Few teams appear better equippedthan Arsenal to take advantage of their extra man. Even when both sides have an equal complement of footballers, it often looks as if Wenger's line-up are outnumbering their adversaries. City must have been fighting to fend off the conclusion that defeat and exhaustion had an equal inevitability. The challenge for Arsenal was to prey on the vulnerable. That type of mission is not their forte, yet they exploited the situation proficiently this time.

It was important both to drain the energy from City and to score against them. After all, there is always a risk that a team will be galvanised by adversity, particularly when urged on by a home crowd. Mancini was feverish in his alterations that suggested he saw some prospect of thwarting if not beating Arsenal.

Even so the visitors did critically take the lead before City could convince themselves fully that they had realistic hopes. With 20 minutes gone Samir Nasri exchanged passes with Andrey Arshavin to put the visitors ahead. City had been pondering how to reshape the side after the red card.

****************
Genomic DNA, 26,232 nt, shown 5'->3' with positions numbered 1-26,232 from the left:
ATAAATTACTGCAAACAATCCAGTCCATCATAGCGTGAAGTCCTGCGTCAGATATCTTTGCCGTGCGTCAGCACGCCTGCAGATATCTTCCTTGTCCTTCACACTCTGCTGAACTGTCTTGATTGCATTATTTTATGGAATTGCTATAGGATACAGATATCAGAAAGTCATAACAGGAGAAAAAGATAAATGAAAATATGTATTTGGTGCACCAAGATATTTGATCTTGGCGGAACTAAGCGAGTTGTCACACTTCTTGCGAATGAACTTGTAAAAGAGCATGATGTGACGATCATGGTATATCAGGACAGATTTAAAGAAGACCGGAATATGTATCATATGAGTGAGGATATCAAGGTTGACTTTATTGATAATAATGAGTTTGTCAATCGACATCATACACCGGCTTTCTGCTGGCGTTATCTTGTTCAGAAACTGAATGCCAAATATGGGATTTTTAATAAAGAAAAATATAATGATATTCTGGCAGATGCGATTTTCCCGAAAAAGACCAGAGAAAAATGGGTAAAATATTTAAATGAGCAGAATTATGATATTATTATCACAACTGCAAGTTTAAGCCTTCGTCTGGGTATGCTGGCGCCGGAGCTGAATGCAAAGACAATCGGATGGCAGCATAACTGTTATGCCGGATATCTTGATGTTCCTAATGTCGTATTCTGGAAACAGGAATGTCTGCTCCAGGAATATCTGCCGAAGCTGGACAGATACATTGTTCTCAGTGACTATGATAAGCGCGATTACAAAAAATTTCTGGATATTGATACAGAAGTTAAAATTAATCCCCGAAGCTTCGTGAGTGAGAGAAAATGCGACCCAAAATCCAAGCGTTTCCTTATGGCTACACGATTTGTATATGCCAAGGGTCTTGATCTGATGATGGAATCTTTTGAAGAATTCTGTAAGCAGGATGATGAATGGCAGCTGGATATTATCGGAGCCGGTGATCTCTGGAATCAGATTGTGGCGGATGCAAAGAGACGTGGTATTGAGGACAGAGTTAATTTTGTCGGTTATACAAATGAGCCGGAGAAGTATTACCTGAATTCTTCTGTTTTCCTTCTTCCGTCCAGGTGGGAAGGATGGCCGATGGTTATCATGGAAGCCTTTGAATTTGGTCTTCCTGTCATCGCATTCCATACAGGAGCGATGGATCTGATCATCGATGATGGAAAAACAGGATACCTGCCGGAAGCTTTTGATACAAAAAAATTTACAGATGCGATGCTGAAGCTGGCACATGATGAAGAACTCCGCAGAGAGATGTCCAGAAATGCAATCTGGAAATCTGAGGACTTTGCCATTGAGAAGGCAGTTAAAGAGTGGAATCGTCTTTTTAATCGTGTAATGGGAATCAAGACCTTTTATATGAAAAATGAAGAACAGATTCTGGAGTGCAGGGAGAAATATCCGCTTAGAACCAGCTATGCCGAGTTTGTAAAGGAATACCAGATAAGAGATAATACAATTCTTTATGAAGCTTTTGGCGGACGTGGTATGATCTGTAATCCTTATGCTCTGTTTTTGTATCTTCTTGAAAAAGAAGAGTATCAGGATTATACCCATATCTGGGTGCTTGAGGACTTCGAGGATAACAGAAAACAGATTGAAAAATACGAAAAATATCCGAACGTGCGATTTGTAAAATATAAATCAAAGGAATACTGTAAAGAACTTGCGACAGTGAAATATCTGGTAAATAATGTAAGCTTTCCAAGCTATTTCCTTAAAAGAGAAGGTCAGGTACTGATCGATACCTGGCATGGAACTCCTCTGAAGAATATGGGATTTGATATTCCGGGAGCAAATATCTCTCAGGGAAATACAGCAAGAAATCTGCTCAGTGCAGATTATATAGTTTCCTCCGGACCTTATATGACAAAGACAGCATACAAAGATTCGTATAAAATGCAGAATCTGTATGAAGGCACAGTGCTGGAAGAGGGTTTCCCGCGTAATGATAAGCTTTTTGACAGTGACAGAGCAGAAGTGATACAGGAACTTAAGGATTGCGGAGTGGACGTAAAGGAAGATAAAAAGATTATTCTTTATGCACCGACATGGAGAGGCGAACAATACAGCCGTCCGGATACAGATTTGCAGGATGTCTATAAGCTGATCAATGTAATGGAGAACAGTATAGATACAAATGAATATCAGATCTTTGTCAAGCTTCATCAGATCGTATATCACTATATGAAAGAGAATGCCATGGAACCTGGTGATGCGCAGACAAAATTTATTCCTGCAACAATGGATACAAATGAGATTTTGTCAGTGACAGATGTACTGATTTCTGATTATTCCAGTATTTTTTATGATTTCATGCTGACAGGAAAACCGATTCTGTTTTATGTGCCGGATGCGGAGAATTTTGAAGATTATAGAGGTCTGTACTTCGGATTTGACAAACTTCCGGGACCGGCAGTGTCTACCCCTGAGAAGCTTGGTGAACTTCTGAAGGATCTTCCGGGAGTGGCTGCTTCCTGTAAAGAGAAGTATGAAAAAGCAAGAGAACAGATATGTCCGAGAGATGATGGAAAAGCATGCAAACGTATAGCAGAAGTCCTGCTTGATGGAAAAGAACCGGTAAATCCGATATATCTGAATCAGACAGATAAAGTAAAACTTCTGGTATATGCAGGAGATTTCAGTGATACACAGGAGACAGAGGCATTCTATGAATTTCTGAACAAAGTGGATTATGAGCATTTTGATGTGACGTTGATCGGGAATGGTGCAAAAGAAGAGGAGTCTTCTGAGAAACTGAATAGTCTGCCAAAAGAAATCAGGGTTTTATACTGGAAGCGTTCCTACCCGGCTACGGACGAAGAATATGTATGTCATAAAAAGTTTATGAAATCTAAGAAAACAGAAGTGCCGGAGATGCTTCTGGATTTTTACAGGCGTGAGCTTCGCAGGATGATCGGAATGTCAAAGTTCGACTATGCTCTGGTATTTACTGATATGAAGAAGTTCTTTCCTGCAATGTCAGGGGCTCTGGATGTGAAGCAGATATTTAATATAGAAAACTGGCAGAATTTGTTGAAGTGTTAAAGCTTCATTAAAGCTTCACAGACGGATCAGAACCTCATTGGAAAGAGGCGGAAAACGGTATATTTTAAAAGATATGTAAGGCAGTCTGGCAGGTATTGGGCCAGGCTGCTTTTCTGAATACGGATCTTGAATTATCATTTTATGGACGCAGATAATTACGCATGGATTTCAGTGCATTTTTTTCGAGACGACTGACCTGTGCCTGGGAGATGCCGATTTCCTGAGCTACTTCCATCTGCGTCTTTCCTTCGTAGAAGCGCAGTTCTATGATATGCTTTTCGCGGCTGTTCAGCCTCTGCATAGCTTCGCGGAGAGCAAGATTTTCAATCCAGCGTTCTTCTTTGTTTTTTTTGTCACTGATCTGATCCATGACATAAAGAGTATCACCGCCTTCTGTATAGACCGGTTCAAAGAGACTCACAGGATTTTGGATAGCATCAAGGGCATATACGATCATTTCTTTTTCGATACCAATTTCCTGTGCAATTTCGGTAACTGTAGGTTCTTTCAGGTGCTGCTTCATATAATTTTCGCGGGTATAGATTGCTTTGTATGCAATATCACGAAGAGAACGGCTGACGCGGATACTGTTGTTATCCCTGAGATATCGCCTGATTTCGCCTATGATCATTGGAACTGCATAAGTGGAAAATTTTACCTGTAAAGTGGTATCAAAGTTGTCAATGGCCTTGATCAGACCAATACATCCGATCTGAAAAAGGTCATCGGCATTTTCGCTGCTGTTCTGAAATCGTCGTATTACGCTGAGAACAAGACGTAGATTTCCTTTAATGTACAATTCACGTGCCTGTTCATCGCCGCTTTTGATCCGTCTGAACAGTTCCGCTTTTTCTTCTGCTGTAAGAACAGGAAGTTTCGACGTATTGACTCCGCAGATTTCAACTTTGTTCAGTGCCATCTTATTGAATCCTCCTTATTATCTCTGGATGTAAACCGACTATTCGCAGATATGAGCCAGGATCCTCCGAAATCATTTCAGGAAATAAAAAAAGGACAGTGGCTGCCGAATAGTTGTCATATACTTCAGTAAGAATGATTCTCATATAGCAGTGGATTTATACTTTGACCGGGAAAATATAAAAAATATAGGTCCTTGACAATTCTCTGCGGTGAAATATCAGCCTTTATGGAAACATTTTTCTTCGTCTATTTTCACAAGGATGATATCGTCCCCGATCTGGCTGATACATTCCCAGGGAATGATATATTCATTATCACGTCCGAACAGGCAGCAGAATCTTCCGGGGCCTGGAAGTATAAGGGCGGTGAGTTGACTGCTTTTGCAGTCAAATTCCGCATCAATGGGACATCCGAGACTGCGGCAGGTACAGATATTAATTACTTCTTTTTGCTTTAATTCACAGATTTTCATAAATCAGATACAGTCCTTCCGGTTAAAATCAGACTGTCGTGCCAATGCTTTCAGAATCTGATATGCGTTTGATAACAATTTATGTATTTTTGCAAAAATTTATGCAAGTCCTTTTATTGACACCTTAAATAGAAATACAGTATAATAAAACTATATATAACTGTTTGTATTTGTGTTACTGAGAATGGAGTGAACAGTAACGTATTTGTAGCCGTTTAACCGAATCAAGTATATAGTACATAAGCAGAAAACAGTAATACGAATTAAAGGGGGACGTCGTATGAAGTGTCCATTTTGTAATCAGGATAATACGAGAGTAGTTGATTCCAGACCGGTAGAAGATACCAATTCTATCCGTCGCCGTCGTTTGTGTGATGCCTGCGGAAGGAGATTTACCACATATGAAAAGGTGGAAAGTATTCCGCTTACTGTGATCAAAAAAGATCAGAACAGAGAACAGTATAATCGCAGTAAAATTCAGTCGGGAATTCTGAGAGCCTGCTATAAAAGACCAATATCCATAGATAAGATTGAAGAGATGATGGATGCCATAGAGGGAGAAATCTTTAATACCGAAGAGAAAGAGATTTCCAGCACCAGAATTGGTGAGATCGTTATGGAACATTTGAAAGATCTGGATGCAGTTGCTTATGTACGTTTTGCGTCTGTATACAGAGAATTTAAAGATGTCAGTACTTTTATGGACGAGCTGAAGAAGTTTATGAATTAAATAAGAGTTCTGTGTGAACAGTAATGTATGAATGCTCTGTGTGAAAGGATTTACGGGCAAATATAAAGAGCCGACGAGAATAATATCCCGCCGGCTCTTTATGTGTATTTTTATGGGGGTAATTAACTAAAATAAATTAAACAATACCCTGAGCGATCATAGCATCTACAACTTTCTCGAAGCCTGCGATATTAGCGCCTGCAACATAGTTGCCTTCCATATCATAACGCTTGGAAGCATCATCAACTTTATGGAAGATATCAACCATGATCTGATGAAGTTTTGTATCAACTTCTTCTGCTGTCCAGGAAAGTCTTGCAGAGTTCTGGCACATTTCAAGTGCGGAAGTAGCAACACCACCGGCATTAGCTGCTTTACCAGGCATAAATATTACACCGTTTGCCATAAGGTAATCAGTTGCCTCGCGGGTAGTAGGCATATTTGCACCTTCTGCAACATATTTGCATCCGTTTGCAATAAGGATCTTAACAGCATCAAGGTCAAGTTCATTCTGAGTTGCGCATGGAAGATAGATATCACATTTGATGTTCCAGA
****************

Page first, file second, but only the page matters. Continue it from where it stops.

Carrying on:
Initially Yaya Touré took up a post in the centre of the back four but the need to have him in midfield was soon deemed even greater. Jérôme Boateng then stepped into the core of the defence while Gareth Barry assumed the left-back duties. Further alterations ensued as Mancini strove to think his way out of an impasse.

Touré, indeed, was eventually to be removed. No amount of technical area scheming could eradicate the truth that Arsenal were relishing the circumstances as they syphoned the vitality from City. After this result one of the main comforts for the losers will lie in the atmosphere and passion that did not dim at Eastlands.

For all the wealth of the owner, Sheikh Mansour, that contribution, which people pay to make, will be important to City's pursuit of honours. The crowd were probably inflamed by the conviction that some sort of injustice was being perpetrated here, although that was not the case. Their side had a fine bloody-mindedness about them, too.